The DOJ started its investigation after President Duterte himself said last week that he would retaliate against those behind what he described as black propaganda against him and his family.

Duterte warned those behind the videos to lay off his children, especially his 14-year-old daughter Veronica or Kitty.

He vowed to reveal those behind the propaganda.

Bikoy, the narrator in the videos, accused the President’s children Paolo and Sara and her husband Manases Carpio as well as his partner Cielito “Honeylet” Avanceña and their daughter Kitty of benefitting from the illegal drug trade.

The narrator alleged that Honeylet was receiving money from drug syndicates through bank accounts in the name of Kitty.

The Philippine National Police has also started tracing the source of the videos to unmask the people behind them.

PNP chief Oscar Albayalde on Monday said they will be investigating the primary movers of the possible destabilization plot against the President.

The Armed Forces of the Philippines, meanwhile, said plots against Duterte would not prosper.

“Every time we have a new president, there is always that possibility to have him/her removed. But for now, we do not see any specific threat. There are those coming up with information but there is no specific threat,” AFP public affairs office chief, Col. Noel Detoyato, told reporters.

But the PNP is looking into the possibility that the video circulating on social media linking President Duterte’s former aide and senatorial bet Christopher Go and three members of the Duterte family are benefiting from the illegal drugs is part of a supposed destabilization plot against the administration.

Albayalde said those people behind the videos should present evidence before the courts if they want to prove that Go, Sara Duterte and her husband Mans Carpio, and presidential son Paolo Duterte are involved in illegal drugs.

In four sets of videos, a man, who identified himself as “Bikoy,” tagged Paolo, President Duterte’s partner Honeylet Avanceña, Carpio and Go as among those who take multi-million-peso bribes from drug syndicates.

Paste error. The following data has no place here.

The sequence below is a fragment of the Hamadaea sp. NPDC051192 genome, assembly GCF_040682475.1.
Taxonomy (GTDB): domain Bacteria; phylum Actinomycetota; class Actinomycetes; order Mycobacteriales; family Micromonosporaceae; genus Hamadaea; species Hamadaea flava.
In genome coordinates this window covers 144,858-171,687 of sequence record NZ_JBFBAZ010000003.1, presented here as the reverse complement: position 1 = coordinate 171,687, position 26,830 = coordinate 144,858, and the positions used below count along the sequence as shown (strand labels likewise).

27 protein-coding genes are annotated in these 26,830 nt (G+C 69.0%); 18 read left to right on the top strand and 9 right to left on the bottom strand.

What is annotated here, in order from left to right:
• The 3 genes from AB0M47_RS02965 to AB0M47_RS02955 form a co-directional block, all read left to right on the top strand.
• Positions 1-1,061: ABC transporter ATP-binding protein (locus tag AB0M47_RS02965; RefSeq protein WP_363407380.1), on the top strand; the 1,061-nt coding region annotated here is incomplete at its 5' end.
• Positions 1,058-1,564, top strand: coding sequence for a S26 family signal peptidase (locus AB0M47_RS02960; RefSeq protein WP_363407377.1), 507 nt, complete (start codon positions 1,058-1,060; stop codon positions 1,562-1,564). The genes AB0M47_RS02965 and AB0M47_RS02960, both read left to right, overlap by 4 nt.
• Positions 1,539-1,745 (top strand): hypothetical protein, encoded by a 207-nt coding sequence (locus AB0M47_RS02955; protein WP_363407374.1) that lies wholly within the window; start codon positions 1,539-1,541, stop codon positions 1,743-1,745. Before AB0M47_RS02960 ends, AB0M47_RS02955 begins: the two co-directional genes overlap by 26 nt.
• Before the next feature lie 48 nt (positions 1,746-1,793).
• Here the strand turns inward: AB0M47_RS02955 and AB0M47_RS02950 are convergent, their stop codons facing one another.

“I’m sure it is not only Bikoy. There is somebody working behind him because what Bikoy says is all scripted. I am sure there is somebody financing this. I’m just not sure how big the financial support is,” Albayalde said.

Administration allies in the Senate played down the reported ouster plot against the President.

“The cat is out of the bag. It does not have wings, therefore won’t fly,” said Senate President Vicente Sotto III.

Pimentel said he has yet to hear any plot as he urged the public not to entertain such ideas.

“In a democracy like ours, political leadership should be determined by the ballot,” he said.

Bayan Muna chairman Neri Colmenares and party-list Rep. Carlos Zarate also dismissed as false allegations that they were conspiring with journalists to oust Duterte.

In a statement, the Bayan Muna said that attempts to link them to the plot were an “outright lie.”

“This supposed plot is so absurd and laughable were it not for the danger it poses to human rights lawyers and advocates,” Colmenares said.

“The wild allegations linking me to a supposed plot involving Bikoy and members of the media is utterly false and ridiculous,” he added.

Zarate said that the supposed plot was no different from the “Red October” plot that the military put forward last year, where opposition groups, including the Liberal Party, the Magdalo group and “communist groups” were said to have planned to oust Duterte.

The NUPL called Duterte’s claim “rubbish” as it hit the Manila Times report.

“Criticism is not ousting. Lawyering is not destabilizing. At bottom, this allegation is not worth the paper it is written on. It is putrid rubbish. Garbage in—and so must—garbage out,” NUPL said in a statement signed by its chairman, Colmenares, president Edre Olalia, secretary general Ephraim Cortez, and adviser Zarate.

“We are lawyers and are simply just too busy defending and promoting human rights especially of the basic sectors. We have our hands full advocating public interest issues. We do not have time for such hogwash accusations which will not even pass muster Ripley’s Believe It or Not,” the statement said. With Macon Ramos-Araneta, Rey E. Requejo, and PNA

READ: Kill-Duterte plot exposed

READ: Reds’ claim of CIA plot to kill Duterte ‘fabricated’

READ: ‘Kill-Duterte’ plot revealed​

Topics: Rodrigo Duterte , Salvador Panelo , Philippine Center for Investigative Journalism , Rappler , Vera Files